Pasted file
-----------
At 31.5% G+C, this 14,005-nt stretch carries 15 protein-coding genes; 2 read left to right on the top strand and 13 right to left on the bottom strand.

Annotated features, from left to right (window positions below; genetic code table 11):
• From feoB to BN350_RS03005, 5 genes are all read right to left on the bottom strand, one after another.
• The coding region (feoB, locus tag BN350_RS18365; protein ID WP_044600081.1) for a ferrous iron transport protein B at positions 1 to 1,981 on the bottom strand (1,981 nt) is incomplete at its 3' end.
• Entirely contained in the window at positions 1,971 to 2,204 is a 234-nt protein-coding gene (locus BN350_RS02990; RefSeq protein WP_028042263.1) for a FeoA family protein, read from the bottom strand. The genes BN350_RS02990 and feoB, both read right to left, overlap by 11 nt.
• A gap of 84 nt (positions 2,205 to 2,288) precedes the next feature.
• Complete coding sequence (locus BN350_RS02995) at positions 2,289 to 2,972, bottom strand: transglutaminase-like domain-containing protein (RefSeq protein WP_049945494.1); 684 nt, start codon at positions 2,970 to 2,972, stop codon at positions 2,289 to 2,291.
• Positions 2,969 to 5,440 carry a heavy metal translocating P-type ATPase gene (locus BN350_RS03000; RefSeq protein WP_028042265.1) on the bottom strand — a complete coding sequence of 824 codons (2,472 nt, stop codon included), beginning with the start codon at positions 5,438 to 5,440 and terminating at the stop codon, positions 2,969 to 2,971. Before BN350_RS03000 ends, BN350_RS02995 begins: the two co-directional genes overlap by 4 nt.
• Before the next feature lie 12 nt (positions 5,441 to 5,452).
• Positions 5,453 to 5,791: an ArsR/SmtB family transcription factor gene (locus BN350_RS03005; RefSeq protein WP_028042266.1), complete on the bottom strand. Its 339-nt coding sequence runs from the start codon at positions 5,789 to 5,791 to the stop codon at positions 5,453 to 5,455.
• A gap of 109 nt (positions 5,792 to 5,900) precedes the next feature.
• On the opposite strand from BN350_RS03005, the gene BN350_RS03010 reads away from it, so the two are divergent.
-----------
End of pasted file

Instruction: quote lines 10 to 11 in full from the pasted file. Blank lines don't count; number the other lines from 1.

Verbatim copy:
• Positions 5,453 to 5,791: an ArsR/SmtB family transcription factor gene (locus BN350_RS03005; RefSeq protein WP_028042266.1), complete on the bottom strand. Its 339-nt coding sequence runs from the start codon at positions 5,789 to 5,791 to the stop codon at positions 5,453 to 5,455.
• A gap of 109 nt (positions 5,792 to 5,900) precedes the next feature.